This weekend Amazon invited me to review Alan Pearce’s Whose Side Are They On? the book to get the angry Daily Mail reader for Christmas, full of short stories of big government gone wrong, often in the most petty ways. It will almost certainly succeed in getting Middle England’s blood boiling.
We should be concerned by, for example, the threats to our civil liberties and opportunities created for crime by ID cards and excessive surveillance. But in Alan Pearce’s hands everything is trivialised, his arguments are based entirely on anecdotes that do not stand the lightest scrutiny and so this is a rather silly book.
Pearce opens up with the ‘easy targets’ who are easy to criminalise: people given heavy fines for overfilling wheelie bins, say, or dropping a little litter. A quick Google search on victims quoted reveals that these innocents are often serial offenders who regularly allow their rubbish to blow around the street, they ignore warnings, fail to pay fines and don’t turn up when summoned to court. Consequently, the fines mount up.
Who’d want Alan Pearce’s heroes for neighbours?
From page one Alan Pearce introduces the heroic Eric Pickles, Tory party spokesman and man of common sense to roundly condemn the ‘bin bullies’. He comes to rely heavily on Pickles, Tory think-tank The Taxpayers Alliance, and an assortment of oddballs that includes Daily Mail reader comments and even the BNP.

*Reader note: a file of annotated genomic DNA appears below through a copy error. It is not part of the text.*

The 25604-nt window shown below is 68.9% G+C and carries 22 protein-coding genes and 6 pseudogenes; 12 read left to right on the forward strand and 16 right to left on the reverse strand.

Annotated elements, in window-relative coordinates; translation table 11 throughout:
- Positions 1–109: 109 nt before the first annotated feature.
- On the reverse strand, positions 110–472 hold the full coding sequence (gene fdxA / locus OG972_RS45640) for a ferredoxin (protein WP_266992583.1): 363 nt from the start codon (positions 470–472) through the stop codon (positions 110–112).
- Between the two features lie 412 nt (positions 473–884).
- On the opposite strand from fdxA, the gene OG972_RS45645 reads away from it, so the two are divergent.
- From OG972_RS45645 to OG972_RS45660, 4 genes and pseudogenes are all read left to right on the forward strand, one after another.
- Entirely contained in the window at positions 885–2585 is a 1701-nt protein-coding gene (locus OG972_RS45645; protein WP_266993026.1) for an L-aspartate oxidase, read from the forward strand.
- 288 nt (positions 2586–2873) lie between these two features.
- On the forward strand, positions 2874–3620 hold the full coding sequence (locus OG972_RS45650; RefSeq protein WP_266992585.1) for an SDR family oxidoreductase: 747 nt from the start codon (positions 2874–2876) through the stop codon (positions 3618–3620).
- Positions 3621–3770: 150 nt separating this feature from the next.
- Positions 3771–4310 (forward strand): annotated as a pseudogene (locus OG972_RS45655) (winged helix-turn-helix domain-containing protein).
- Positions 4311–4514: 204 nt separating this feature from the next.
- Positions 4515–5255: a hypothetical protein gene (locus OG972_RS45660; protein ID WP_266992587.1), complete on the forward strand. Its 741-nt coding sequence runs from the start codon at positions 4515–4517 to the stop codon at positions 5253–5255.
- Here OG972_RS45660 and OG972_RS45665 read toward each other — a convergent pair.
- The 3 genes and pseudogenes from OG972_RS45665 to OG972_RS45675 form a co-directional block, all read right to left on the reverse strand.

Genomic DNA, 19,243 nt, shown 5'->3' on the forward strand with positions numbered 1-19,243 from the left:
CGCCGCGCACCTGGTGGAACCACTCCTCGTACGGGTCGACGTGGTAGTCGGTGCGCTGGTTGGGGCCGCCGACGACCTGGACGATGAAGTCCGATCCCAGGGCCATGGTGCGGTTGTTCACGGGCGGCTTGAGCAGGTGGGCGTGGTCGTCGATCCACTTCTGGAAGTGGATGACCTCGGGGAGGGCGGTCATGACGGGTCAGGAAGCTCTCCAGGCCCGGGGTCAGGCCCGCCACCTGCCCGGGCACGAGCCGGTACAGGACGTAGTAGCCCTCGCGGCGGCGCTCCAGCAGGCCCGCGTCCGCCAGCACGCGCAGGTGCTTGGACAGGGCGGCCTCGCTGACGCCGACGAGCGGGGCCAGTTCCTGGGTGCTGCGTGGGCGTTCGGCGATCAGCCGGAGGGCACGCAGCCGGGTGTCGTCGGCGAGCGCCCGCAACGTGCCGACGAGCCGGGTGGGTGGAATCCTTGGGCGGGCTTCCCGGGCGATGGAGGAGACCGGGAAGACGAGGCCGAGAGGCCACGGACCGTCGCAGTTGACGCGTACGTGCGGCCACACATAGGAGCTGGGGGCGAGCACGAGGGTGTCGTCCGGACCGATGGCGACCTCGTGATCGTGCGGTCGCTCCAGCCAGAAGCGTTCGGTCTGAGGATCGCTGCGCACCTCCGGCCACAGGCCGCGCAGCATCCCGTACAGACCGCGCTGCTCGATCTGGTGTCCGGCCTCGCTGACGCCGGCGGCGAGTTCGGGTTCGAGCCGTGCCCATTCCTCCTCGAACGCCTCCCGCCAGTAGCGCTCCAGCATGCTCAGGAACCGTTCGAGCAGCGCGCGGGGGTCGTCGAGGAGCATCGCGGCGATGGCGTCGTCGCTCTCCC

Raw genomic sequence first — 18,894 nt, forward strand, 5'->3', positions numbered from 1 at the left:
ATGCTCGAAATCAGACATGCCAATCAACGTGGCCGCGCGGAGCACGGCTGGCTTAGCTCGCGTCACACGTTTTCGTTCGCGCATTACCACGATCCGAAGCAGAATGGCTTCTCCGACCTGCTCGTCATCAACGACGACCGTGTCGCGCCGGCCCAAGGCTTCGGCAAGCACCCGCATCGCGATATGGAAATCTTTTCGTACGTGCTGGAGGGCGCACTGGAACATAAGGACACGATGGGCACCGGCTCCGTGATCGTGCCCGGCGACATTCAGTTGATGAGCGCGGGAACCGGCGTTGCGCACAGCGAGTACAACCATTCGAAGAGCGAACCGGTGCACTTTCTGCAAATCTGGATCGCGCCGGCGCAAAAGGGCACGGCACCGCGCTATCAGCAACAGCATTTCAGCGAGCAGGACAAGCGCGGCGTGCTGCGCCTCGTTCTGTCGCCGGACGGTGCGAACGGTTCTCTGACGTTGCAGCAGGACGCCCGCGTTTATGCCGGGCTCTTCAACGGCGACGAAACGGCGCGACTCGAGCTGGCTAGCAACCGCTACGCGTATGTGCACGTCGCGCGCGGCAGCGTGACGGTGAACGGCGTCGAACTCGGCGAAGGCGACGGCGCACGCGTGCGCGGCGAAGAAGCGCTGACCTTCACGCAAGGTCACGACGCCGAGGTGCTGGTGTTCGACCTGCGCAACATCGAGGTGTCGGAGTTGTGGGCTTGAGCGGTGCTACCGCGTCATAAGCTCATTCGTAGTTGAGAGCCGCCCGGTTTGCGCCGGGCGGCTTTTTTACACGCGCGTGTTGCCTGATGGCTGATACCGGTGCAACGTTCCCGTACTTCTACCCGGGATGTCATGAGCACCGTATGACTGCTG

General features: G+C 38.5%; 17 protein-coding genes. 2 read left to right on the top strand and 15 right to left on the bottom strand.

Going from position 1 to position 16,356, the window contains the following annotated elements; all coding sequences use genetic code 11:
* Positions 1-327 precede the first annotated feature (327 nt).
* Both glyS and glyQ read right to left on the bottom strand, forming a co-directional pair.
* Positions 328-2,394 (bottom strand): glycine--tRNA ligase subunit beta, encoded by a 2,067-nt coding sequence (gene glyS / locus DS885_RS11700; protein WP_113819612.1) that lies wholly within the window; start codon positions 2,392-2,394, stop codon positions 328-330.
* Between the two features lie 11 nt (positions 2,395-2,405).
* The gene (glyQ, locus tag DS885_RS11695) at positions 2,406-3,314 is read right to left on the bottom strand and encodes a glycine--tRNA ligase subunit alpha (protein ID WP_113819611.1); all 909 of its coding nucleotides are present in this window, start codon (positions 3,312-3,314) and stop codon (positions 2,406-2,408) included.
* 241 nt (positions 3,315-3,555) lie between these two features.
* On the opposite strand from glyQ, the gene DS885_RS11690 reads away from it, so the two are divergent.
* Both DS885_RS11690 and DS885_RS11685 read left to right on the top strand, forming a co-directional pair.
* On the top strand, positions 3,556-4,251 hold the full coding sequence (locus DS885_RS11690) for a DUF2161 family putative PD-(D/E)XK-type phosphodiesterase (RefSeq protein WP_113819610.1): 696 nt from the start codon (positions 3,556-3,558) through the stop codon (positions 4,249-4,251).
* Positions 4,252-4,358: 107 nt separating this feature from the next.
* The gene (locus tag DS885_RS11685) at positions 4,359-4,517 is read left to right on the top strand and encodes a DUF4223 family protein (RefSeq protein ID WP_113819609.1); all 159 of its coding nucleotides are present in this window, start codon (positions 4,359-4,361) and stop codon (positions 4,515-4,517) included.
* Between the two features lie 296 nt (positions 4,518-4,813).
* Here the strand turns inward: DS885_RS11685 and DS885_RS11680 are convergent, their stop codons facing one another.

So having established himself as the most unreliable narrator from page one, Alan Pearce is difficult to take seriously. Hysterically invoking Hitler, Stalin and Pol Pot, Alan Pearce is a Tory propagandist, but he will never be in the same league as Joseph Goebbels.
Inevitably driven by anecdote, Alan Pearce is on the side of victims of the inappropriate, heavy handed use of rules and regulations. The invocation of anti-terror laws for minor offences, say. But one can’t help noticing that the victims in his ‘Nothing To Hide, Nothing To Fear’ chapter did have something to hide, with the exception of someone mistakenly accused by a Tesco CCTV operator and they were fully compensated.
Often there’s nothing to his anecdotes: a couple who fed squirrels received an anonymous note from a malicious neighbour threatening to apply for an ASBO. But so what? Nothing ever came of it.
Naturally, Alan Pearce is constantly contradicting himself. He rightly worries about CCTV and hangs his head in shame at the way society demonises children, but he also stands up for the worrisome individual who goes around photographing young teenagers on street corners. Overzealous, sometimes violent, police and other officials are rightly condemned, but in each example appear to have been dealt with appropriately under the law.
On our multi-cultural society, Alan Pearce is sadly predictable. Urban myths against Muslims, like the false accusation they attempted to ban piggy banks, are repeated and he starts quoting the BNP.
‘We should now be in a state of civil war,’ concludes this silly book. Alan Pearce will be fighting to restore democracy, by giving more power to the Queen!